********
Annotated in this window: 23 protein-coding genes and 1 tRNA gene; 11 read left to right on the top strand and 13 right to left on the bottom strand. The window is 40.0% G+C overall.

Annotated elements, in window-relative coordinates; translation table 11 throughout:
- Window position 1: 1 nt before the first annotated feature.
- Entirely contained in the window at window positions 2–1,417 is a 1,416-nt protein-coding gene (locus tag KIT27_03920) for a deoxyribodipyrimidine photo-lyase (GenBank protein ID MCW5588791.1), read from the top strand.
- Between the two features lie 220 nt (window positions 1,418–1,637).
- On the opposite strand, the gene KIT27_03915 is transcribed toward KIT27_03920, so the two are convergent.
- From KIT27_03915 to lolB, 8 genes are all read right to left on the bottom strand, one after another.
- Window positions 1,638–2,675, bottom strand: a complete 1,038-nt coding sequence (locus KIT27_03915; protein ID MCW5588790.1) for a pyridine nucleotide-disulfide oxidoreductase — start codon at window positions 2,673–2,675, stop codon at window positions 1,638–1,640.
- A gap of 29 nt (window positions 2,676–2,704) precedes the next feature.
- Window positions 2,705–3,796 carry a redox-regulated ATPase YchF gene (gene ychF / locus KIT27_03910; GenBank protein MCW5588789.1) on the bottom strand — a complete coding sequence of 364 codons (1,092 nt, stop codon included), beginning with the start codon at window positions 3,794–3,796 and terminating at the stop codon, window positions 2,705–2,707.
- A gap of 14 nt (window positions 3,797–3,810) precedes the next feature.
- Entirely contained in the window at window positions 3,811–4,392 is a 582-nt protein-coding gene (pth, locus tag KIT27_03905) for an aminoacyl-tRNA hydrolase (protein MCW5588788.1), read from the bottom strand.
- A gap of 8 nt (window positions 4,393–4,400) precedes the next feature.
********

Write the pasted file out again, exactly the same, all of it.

Annotated in this window: 23 protein-coding genes and 1 tRNA gene; 11 read left to right on the top strand and 13 right to left on the bottom strand. The window is 40.0% G+C overall.

Annotated elements, in window-relative coordinates; translation table 11 throughout:
- Window position 1: 1 nt before the first annotated feature.
- Entirely contained in the window at window positions 2–1,417 is a 1,416-nt protein-coding gene (locus tag KIT27_03920) for a deoxyribodipyrimidine photo-lyase (GenBank protein ID MCW5588791.1), read from the top strand.
- Between the two features lie 220 nt (window positions 1,418–1,637).
- On the opposite strand, the gene KIT27_03915 is transcribed toward KIT27_03920, so the two are convergent.
- From KIT27_03915 to lolB, 8 genes are all read right to left on the bottom strand, one after another.
- Window positions 1,638–2,675, bottom strand: a complete 1,038-nt coding sequence (locus KIT27_03915; protein ID MCW5588790.1) for a pyridine nucleotide-disulfide oxidoreductase — start codon at window positions 2,673–2,675, stop codon at window positions 1,638–1,640.
- A gap of 29 nt (window positions 2,676–2,704) precedes the next feature.
- Window positions 2,705–3,796 carry a redox-regulated ATPase YchF gene (gene ychF / locus KIT27_03910; GenBank protein MCW5588789.1) on the bottom strand — a complete coding sequence of 364 codons (1,092 nt, stop codon included), beginning with the start codon at window positions 3,794–3,796 and terminating at the stop codon, window positions 2,705–2,707.
- A gap of 14 nt (window positions 3,797–3,810) precedes the next feature.
- Entirely contained in the window at window positions 3,811–4,392 is a 582-nt protein-coding gene (pth, locus tag KIT27_03905) for an aminoacyl-tRNA hydrolase (protein MCW5588788.1), read from the bottom strand.
- A gap of 8 nt (window positions 4,393–4,400) precedes the next feature.